Outside of these Internet messages, Loughner had revealed himself to be generally disruptive in class and to have a pretty hot temper. Did this make him an absolute psychopath, or someone who had an extremely hard time dealing with the contradictions and exploitations that he witnessed in American society every day? For the latter explanation to make any sense, we must first admit that these contradictions actually exist, and status quo power structures could not possibly conceive of making such a confession. What better way to hide this underlying truth than to relegate Loughner and his actions to the exotic realm of psychiatric disorder?
Inspired by thinkers such as Michel Foucault, who wrote an acclaimed historical treatise on "madness" in Western society , the "anti-psychiatry" movement has been very critical of institutional practices in modern psychiatry and their tendency to lump complex people into general categories of insanity. It specifically criticizes the "miscategorization of normal reactions to extreme situations as psychiatric disorders". . Loughner may have made peculiar comments and exhibited erratic behavior, but it would be foolish to dismiss his violent actions as the result of officially-defined "madness" without considering the systemic context in which they occurred. Unfortunately, this process of dismissal is exactly what is occurring and we should expect it to continue.
Loughner is just another crazy individual who finally went off the deep end and snapped. The only thing left to do now is to dramatically report on the victims for television ratings, stir up some faux debate over mental health procedures and gun regulation, use the event for political advantage and, perhaps most importantly, use Loughner's "mental illness" as a way of discrediting accurate representations of reality. The New York Times has already gotten to work on that last part, and this is what Mark Potok from the Southern Poverty Law Center has to say:
"The position, for instance, that currency not backed by a gold or silver standard is worthless is a hallmark of the far right and the militia movement...That idea is linked closely to the belief among militia supporters that the Federal Reserve is a completely private entity engaged in ripping off the American people." Such grossly inaccurate characterizations of reality by the so-called "educated" in American society were prevalent well before Loughner's rampage, but there is no doubt that power structures are already attempting to use this event to further reinforce the alternative reality. One where only hardcore "extremists" can believe that our country is systemically corrupt, and that the Federal Reserve is funneling trillions of dollars from taxpayers to large financial institutions. However, we can take some solace in the fact that these attempts are being carried out from a deathbed, and there is increasingly little room in the minds of Americans for contrived realities.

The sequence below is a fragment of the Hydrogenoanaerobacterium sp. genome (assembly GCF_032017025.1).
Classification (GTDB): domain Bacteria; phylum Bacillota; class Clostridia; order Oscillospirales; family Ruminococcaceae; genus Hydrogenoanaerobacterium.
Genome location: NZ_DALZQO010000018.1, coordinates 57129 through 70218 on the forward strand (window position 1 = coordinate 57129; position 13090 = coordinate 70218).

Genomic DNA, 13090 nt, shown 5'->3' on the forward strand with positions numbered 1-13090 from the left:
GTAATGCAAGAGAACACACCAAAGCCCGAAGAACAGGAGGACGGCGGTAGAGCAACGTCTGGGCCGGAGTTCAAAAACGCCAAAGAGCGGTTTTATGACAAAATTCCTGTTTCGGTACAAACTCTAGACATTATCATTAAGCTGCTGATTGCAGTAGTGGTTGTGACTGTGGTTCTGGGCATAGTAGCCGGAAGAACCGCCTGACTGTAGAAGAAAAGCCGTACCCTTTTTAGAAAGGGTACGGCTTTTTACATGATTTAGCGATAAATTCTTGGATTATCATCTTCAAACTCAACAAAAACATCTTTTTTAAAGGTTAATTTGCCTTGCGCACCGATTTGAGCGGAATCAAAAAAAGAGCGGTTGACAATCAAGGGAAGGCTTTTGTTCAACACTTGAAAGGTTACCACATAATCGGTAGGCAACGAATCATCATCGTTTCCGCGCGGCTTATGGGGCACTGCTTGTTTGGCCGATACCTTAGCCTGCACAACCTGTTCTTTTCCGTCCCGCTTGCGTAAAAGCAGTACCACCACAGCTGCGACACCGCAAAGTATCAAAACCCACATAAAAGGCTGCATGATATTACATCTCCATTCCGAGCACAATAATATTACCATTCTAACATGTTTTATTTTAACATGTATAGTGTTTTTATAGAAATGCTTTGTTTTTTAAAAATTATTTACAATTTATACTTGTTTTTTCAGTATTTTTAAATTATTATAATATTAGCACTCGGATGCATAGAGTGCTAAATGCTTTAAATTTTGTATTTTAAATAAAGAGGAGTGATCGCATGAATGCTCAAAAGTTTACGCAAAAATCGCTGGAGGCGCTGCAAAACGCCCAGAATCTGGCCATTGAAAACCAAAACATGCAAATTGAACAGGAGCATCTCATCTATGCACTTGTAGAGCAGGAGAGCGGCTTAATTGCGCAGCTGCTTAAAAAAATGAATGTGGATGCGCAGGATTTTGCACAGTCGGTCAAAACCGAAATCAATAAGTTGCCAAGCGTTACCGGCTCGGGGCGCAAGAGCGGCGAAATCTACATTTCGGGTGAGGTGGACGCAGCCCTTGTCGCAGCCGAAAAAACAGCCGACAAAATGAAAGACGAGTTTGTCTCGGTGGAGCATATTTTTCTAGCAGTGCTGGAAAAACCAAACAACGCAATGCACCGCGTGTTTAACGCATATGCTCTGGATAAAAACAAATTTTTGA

The truth is that we are all living in an "extreme situation", where the fabric of modern society is bursting at the seams, and the normal reaction is a combination of sadness, fear, frustration and anger. In the ever-present battle between logical composure and dissonant rage, the latter obviously won out in Loughner's brain. He could have been an informed young man discussing his philosophical and political ideas with people in school and on the Internet, being extremely critical but also calm and respectful. Instead, he ended up with a 9mm Glock in a grocery store with a federal politician and a head full of rage. Still, his lunacy was fundamentally no different from that of millions of other Americans across the nation, and our society continues to ignore that lesson at its own peril.